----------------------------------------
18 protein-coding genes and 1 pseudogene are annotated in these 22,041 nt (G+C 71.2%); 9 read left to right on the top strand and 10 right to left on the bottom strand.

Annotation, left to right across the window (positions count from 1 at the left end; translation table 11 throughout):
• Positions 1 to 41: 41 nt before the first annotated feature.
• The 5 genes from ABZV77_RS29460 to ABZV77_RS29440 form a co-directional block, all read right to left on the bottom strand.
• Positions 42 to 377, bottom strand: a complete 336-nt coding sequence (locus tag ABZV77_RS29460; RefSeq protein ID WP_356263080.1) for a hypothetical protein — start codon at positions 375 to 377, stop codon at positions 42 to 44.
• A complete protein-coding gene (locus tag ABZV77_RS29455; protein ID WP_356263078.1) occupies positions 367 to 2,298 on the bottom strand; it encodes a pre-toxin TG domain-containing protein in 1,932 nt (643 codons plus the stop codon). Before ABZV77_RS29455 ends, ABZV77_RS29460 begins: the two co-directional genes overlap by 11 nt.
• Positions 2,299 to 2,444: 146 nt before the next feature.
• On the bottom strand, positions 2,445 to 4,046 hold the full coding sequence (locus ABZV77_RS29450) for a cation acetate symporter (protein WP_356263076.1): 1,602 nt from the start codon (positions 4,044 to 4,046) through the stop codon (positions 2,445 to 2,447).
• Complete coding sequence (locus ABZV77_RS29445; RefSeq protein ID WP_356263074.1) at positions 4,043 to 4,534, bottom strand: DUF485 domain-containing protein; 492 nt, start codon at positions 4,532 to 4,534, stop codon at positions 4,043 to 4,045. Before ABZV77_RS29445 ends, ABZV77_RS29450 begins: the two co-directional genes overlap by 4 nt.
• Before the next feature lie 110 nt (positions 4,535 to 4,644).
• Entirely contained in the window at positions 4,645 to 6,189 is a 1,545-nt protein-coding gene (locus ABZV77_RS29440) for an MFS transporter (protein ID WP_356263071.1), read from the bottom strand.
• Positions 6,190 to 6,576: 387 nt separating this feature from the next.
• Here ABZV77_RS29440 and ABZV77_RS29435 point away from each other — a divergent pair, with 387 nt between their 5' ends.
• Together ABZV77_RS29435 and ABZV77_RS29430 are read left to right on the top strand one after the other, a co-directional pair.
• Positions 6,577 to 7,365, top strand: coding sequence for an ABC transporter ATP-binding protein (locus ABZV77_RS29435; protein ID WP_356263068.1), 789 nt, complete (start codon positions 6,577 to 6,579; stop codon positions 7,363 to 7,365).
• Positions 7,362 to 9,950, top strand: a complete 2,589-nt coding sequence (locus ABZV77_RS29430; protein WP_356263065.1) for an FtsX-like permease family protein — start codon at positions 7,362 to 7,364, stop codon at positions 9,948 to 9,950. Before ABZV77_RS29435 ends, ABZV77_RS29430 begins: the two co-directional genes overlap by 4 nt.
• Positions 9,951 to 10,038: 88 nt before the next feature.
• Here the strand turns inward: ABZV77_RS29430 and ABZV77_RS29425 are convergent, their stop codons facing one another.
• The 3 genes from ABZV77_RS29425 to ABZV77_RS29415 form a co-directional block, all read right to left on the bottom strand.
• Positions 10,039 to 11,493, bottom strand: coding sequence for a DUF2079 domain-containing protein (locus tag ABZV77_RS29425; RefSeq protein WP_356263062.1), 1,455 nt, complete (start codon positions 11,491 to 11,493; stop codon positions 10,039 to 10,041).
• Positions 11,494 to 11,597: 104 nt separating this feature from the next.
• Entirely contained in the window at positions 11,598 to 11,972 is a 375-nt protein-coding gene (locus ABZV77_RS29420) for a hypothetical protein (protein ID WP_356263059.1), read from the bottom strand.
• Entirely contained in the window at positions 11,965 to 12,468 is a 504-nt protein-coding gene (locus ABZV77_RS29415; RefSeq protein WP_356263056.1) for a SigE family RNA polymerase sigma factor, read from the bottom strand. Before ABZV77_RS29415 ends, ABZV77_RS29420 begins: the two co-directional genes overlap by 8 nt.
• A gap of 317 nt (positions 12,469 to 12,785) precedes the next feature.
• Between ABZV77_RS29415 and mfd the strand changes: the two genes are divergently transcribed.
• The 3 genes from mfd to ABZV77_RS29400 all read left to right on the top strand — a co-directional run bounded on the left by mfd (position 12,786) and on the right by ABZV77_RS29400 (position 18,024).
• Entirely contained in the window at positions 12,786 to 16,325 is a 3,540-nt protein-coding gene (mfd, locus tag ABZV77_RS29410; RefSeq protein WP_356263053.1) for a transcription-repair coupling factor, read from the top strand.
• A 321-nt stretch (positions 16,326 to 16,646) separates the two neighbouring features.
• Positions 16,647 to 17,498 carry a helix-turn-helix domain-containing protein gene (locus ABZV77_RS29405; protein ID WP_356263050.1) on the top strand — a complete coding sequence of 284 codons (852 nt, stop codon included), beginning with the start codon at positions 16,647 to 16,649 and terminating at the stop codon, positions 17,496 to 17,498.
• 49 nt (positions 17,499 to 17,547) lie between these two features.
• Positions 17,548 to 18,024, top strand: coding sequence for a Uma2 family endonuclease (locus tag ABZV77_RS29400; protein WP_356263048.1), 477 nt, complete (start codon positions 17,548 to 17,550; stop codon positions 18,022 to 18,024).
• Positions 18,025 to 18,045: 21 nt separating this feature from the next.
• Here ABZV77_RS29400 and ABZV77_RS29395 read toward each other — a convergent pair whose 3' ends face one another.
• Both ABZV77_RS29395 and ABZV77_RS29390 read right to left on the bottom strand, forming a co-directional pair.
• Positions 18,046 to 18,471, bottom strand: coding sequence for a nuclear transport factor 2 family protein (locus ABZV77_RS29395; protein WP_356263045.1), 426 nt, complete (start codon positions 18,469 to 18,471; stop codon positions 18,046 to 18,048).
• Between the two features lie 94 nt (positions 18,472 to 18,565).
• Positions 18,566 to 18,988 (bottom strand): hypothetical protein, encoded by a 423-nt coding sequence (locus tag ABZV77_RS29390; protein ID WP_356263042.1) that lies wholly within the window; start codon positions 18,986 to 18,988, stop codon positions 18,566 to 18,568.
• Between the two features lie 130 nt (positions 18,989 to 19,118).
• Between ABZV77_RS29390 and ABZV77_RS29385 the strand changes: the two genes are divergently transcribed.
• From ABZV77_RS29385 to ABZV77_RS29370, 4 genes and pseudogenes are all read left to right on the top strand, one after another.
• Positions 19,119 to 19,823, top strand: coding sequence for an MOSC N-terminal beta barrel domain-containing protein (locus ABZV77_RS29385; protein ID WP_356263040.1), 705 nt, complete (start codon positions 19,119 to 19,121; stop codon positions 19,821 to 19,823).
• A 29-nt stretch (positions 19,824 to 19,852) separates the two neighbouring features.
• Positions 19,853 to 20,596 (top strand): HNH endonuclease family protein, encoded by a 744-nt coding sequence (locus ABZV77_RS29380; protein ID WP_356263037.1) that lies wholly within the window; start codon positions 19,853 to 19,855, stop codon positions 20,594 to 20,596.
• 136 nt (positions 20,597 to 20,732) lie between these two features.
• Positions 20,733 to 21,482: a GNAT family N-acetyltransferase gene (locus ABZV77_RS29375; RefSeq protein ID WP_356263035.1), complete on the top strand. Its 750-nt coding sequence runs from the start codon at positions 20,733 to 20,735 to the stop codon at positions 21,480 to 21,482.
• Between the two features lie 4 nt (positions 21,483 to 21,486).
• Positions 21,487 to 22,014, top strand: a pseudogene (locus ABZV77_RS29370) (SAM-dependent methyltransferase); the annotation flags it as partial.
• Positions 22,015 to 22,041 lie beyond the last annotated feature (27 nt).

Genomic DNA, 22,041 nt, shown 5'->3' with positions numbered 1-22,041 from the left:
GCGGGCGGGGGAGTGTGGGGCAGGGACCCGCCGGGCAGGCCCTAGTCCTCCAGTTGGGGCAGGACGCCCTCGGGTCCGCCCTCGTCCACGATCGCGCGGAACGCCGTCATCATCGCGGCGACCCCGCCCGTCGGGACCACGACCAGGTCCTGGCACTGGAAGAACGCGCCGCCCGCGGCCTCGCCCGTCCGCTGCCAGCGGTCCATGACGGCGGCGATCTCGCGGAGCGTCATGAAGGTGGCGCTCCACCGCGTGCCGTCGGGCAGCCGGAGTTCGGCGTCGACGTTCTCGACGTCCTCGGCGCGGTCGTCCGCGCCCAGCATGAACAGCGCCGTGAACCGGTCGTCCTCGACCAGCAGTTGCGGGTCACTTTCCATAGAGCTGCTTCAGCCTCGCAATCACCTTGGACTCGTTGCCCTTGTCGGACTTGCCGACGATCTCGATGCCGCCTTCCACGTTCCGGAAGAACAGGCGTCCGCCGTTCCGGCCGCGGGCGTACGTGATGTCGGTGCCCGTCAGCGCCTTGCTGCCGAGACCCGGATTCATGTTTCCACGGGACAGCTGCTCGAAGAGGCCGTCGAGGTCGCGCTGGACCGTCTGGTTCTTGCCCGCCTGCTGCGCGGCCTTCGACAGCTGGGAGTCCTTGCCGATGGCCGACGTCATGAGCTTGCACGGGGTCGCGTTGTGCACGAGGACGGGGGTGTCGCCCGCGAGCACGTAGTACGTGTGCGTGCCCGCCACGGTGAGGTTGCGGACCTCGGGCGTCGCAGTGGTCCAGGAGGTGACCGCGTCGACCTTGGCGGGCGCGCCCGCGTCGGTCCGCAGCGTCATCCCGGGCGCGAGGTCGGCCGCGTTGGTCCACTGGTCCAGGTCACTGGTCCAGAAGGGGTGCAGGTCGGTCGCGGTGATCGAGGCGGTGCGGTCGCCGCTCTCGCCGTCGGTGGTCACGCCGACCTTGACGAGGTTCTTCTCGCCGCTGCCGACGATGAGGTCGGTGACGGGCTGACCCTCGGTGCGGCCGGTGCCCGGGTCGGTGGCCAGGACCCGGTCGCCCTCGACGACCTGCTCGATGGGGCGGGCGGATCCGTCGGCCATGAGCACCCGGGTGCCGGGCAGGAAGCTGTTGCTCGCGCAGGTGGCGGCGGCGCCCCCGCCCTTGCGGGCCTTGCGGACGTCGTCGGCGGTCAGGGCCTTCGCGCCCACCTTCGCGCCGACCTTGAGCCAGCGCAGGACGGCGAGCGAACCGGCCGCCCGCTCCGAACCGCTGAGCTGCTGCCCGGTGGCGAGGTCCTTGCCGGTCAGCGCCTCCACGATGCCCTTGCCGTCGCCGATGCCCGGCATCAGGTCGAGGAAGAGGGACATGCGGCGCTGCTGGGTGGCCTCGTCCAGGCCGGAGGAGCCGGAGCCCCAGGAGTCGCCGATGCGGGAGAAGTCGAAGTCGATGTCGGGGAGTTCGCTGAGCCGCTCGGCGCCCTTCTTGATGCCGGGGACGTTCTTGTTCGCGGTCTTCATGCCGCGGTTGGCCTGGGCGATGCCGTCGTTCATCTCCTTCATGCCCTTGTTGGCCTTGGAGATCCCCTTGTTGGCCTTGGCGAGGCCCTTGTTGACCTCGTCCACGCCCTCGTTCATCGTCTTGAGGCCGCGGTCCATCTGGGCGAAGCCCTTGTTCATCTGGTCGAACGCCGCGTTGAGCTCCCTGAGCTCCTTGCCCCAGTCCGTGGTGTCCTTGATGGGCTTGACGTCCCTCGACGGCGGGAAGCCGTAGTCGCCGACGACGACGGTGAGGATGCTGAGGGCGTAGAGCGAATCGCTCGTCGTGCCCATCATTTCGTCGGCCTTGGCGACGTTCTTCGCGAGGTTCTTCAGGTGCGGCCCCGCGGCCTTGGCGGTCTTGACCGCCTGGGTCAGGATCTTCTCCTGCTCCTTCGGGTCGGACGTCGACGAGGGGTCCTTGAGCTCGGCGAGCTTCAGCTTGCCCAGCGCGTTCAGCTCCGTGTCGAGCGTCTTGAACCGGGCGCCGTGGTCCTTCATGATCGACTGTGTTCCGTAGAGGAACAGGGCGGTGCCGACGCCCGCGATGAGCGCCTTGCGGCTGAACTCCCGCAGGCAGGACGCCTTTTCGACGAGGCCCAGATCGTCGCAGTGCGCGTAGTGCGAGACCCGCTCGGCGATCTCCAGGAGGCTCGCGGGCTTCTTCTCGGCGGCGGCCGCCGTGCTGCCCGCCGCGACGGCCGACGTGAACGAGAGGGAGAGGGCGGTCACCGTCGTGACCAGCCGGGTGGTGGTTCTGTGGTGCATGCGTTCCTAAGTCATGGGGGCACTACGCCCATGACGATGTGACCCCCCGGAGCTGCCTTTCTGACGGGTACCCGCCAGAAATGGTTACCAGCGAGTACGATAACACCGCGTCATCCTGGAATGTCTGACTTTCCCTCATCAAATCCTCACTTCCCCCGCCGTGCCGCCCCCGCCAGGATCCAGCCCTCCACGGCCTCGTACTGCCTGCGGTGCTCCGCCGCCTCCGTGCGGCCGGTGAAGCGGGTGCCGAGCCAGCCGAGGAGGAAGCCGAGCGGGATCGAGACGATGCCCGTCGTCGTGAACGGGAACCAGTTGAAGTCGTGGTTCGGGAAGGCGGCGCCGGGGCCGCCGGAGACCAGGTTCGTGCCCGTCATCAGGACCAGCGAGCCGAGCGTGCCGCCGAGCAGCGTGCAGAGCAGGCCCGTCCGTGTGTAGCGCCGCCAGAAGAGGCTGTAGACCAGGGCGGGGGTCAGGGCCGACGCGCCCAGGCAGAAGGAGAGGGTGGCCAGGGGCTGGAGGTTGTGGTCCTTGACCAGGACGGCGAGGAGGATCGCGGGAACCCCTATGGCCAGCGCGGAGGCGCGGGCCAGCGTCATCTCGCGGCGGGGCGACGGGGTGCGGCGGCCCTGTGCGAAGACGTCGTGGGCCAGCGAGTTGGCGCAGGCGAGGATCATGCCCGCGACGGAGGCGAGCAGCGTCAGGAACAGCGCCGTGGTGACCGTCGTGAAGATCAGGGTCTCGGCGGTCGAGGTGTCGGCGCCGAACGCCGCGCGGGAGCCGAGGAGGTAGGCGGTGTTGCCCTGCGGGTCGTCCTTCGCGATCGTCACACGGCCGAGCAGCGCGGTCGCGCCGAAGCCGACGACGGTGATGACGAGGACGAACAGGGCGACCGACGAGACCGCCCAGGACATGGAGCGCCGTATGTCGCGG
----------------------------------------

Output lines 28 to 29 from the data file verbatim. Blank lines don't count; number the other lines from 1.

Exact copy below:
• A 321-nt stretch (positions 16,326 to 16,646) separates the two neighbouring features.
• Positions 16,647 to 17,498 carry a helix-turn-helix domain-containing protein gene (locus ABZV77_RS29405; protein ID WP_356263050.1) on the top strand — a complete coding sequence of 284 codons (852 nt, stop codon included), beginning with the start codon at positions 16,647 to 16,649 and terminating at the stop codon, positions 17,496 to 17,498.